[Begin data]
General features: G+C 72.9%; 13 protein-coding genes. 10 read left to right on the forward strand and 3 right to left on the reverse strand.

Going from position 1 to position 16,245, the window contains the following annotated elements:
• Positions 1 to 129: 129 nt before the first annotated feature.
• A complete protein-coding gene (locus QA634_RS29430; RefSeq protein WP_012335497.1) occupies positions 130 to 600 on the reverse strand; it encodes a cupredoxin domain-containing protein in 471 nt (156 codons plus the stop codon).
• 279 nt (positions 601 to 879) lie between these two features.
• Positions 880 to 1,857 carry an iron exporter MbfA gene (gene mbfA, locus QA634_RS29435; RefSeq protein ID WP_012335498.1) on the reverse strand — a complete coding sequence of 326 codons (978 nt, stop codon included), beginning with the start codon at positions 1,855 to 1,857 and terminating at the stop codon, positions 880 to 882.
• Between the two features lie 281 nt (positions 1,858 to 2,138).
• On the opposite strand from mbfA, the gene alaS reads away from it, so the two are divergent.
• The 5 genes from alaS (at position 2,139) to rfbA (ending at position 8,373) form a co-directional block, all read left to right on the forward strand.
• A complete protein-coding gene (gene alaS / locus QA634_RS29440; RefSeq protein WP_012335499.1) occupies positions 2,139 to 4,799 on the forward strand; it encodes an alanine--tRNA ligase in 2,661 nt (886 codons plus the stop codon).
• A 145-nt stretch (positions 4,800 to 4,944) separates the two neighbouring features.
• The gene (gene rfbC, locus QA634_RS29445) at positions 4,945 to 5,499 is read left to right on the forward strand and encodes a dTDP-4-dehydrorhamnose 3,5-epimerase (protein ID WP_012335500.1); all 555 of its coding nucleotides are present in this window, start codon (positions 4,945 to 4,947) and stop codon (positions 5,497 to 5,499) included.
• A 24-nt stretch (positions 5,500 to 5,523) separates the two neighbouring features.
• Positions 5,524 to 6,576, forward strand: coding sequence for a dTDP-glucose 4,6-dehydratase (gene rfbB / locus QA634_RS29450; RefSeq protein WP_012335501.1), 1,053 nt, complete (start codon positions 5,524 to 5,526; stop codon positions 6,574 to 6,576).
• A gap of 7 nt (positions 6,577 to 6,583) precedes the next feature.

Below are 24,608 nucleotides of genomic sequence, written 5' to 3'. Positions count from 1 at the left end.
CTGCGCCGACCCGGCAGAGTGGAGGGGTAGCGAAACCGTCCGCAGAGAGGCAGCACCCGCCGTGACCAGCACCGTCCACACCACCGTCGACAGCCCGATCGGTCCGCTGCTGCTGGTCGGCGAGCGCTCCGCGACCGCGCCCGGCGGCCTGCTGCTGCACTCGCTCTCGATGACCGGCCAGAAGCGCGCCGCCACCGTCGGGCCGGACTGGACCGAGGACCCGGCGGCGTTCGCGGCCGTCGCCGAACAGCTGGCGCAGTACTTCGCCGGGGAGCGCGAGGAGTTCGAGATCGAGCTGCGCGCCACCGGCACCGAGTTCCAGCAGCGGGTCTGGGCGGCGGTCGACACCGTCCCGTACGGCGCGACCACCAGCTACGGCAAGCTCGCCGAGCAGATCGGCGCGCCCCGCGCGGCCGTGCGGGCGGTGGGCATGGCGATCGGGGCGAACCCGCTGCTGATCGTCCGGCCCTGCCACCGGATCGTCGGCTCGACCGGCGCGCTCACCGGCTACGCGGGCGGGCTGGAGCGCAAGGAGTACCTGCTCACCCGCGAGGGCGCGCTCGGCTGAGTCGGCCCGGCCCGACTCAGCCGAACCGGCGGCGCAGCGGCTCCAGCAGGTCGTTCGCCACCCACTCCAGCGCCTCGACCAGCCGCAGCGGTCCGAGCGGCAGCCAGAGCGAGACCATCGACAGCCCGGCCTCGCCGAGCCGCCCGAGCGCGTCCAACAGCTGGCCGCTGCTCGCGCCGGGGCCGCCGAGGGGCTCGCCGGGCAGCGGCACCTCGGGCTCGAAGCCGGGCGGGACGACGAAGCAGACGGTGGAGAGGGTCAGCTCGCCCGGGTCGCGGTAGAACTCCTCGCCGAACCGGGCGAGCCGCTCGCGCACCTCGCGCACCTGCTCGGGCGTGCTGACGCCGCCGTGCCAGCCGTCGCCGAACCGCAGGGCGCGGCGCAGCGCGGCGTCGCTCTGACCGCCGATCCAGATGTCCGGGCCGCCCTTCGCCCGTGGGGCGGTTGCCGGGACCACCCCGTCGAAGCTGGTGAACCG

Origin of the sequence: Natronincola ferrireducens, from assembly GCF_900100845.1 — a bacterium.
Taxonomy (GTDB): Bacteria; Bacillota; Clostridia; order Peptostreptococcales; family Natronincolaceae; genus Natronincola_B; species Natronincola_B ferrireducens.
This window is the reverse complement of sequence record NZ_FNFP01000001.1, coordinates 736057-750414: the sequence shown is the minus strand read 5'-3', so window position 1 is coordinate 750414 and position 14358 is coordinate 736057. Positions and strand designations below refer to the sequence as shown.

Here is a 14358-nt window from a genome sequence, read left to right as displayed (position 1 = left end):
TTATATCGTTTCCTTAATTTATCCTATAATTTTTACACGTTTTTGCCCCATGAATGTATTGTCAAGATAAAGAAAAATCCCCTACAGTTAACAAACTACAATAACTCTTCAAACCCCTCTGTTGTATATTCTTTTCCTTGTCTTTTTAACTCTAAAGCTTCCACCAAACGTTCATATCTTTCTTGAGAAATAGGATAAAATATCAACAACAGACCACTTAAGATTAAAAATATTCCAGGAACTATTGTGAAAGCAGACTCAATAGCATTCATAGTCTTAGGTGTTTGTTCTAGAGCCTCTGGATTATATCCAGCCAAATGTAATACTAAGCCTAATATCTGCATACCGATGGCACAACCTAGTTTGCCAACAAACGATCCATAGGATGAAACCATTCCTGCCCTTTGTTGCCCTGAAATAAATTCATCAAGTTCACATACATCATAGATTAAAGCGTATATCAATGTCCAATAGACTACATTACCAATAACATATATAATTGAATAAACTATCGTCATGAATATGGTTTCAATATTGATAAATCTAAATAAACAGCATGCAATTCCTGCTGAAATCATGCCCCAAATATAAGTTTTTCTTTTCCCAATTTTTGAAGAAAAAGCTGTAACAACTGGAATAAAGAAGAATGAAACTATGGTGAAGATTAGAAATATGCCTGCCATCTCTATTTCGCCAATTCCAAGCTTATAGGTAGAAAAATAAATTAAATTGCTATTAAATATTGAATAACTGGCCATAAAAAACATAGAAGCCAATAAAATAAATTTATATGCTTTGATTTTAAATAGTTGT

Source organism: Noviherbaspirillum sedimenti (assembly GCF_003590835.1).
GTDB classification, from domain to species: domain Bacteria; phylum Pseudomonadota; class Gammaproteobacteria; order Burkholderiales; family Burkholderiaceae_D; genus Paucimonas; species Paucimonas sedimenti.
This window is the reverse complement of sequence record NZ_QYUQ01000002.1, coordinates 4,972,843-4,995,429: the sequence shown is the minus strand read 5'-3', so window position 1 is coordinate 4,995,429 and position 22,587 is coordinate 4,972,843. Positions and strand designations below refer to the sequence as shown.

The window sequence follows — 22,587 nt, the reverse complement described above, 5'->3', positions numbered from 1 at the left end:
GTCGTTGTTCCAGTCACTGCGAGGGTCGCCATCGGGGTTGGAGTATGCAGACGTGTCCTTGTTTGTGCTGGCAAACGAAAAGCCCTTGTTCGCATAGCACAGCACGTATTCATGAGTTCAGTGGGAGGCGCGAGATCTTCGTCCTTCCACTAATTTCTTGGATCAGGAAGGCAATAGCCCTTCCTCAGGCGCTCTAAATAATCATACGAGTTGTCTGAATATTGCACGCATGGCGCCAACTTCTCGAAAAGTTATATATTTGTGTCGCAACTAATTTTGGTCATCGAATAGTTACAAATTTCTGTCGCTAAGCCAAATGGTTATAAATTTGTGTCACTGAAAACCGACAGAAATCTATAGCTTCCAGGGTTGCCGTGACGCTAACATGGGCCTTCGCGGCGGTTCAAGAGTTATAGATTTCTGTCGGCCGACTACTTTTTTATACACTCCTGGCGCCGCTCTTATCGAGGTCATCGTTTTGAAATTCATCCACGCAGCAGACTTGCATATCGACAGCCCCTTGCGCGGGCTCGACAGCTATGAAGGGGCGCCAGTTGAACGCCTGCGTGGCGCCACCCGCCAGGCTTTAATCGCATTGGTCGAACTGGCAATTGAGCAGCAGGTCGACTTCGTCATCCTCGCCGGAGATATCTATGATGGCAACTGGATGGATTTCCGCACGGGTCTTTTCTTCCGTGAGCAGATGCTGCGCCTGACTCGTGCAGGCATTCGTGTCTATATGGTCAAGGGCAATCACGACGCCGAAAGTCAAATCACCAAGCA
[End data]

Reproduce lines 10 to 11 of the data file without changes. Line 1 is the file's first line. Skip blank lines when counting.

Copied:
• A complete protein-coding gene (gene alaS / locus QA634_RS29440; RefSeq protein WP_012335499.1) occupies positions 2,139 to 4,799 on the forward strand; it encodes an alanine--tRNA ligase in 2,661 nt (886 codons plus the stop codon).
• A 145-nt stretch (positions 4,800 to 4,944) separates the two neighbouring features.